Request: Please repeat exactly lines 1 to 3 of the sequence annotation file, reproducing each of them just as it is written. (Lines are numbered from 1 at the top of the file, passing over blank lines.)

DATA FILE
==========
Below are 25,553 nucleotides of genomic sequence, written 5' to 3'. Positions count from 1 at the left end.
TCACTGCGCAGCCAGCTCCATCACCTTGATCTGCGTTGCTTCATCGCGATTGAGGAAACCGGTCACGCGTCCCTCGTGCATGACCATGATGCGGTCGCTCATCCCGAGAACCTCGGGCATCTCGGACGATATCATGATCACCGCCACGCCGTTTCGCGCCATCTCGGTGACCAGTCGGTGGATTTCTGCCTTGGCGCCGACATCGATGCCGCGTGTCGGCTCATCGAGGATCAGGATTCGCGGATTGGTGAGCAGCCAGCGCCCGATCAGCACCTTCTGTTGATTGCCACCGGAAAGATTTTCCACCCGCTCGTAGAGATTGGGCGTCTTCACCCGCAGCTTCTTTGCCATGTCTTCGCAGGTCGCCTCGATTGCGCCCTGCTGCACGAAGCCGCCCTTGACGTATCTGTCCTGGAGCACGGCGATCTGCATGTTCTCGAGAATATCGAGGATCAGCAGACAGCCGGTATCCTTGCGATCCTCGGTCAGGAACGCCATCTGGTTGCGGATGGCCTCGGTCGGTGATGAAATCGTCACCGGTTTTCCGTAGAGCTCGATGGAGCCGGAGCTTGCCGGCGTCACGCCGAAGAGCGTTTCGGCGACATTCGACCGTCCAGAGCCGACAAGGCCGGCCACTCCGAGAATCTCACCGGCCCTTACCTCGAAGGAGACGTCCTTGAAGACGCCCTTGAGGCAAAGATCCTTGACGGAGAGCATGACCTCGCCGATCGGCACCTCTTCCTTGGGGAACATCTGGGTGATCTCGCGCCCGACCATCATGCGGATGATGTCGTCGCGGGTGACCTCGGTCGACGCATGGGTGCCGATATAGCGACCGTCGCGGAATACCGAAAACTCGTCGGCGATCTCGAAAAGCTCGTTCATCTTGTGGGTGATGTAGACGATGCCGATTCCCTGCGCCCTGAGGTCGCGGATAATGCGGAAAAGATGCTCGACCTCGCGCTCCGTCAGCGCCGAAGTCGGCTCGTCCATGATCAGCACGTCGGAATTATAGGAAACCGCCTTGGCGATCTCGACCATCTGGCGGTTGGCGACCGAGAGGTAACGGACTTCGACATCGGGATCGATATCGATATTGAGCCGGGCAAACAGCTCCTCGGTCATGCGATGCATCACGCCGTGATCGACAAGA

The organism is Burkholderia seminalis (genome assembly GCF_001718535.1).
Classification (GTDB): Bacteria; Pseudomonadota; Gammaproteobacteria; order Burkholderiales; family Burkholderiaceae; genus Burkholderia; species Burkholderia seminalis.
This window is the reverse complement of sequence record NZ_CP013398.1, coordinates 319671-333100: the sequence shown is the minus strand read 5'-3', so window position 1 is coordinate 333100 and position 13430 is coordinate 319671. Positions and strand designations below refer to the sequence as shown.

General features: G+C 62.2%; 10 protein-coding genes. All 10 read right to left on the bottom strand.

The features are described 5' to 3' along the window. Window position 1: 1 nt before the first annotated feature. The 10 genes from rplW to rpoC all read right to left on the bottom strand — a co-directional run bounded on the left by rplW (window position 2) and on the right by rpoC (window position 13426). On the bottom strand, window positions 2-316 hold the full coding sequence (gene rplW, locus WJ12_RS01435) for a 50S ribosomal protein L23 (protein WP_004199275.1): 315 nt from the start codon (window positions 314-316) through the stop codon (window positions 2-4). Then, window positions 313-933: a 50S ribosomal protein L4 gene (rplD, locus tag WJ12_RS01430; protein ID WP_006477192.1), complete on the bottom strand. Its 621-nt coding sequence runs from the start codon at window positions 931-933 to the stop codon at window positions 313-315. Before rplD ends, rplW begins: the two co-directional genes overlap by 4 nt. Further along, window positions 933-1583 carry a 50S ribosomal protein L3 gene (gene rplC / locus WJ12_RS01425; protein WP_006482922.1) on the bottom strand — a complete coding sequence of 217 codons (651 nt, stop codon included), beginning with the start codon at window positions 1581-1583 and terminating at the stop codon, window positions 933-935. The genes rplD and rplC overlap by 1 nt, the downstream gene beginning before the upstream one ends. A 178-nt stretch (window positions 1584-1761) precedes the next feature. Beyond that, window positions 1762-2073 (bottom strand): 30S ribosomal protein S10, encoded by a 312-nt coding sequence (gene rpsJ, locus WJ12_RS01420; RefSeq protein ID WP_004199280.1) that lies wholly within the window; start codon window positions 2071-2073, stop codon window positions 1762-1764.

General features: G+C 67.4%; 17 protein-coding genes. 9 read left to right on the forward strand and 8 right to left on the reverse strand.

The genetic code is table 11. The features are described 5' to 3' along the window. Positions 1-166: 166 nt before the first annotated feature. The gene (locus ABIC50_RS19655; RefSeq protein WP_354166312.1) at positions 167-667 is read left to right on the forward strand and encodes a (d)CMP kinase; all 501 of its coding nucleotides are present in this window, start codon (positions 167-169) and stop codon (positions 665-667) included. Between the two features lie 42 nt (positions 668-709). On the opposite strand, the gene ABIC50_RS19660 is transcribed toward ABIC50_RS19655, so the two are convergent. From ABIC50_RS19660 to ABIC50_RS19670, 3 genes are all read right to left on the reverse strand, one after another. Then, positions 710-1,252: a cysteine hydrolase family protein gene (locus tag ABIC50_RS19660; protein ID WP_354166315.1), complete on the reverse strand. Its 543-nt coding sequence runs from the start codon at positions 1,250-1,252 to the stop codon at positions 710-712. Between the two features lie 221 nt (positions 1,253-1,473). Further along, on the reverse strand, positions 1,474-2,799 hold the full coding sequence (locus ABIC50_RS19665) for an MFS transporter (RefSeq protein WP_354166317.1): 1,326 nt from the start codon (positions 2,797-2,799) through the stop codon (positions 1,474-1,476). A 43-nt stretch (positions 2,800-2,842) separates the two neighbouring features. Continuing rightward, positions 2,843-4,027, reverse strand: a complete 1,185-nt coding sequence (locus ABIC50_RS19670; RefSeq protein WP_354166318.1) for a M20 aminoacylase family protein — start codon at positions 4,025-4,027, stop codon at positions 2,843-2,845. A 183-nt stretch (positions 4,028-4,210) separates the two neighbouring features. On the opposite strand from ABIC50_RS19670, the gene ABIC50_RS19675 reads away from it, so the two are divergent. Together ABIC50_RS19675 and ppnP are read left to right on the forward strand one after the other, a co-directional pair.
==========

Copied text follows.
Below are 25,553 nucleotides of genomic sequence, written 5' to 3'. Positions count from 1 at the left end.
TCACTGCGCAGCCAGCTCCATCACCTTGATCTGCGTTGCTTCATCGCGATTGAGGAAACCGGTCACGCGTCCCTCGTGCATGACCATGATGCGGTCGCTCATCCCGAGAACCTCGGGCATCTCGGACGATATCATGATCACCGCCACGCCGTTTCGCGCCATCTCGGTGACCAGTCGGTGGATTTCTGCCTTGGCGCCGACATCGATGCCGCGTGTCGGCTCATCGAGGATCAGGATTCGCGGATTGGTGAGCAGCCAGCGCCCGATCAGCACCTTCTGTTGATTGCCACCGGAAAGATTTTCCACCCGCTCGTAGAGATTGGGCGTCTTCACCCGCAGCTTCTTTGCCATGTCTTCGCAGGTCGCCTCGATTGCGCCCTGCTGCACGAAGCCGCCCTTGACGTATCTGTCCTGGAGCACGGCGATCTGCATGTTCTCGAGAATATCGAGGATCAGCAGACAGCCGGTATCCTTGCGATCCTCGGTCAGGAACGCCATCTGGTTGCGGATGGCCTCGGTCGGTGATGAAATCGTCACCGGTTTTCCGTAGAGCTCGATGGAGCCGGAGCTTGCCGGCGTCACGCCGAAGAGCGTTTCGGCGACATTCGACCGTCCAGAGCCGACAAGGCCGGCCACTCCGAGAATCTCACCGGCCCTTACCTCGAAGGAGACGTCCTTGAAGACGCCCTTGAGGCAAAGATCCTTGACGGAGAGCATGACCTCGCCGATCGGCACCTCTTCCTTGGGGAACATCTGGGTGATCTCGCGCCCGACCATCATGCGGATGATGTCGTCGCGGGTGACCTCGGTCGACGCATGGGTGCCGATATAGCGACCGTCGCGGAATACCGAAAACTCGTCGGCGATCTCGAAAAGCTCGTTCATCTTGTGGGTGATGTAGACGATGCCGATTCCCTGCGCCCTGAGGTCGCGGATAATGCGGAAAAGATGCTCGACCTCGCGCTCCGTCAGCGCCGAAGTCGGCTCGTCCATGATCAGCACGTCGGAATTATAGGAAACCGCCTTGGCGATCTCGACCATCTGGCGGTTGGCGACCGAGAGGTAACGGACTTCGACATCGGGATCGATATCGATATTGAGCCGGGCAAACAGCTCCTCGGTCATGCGATGCATCACGCCGTGATCGACAAGA

The organism is Burkholderia seminalis (genome assembly GCF_001718535.1).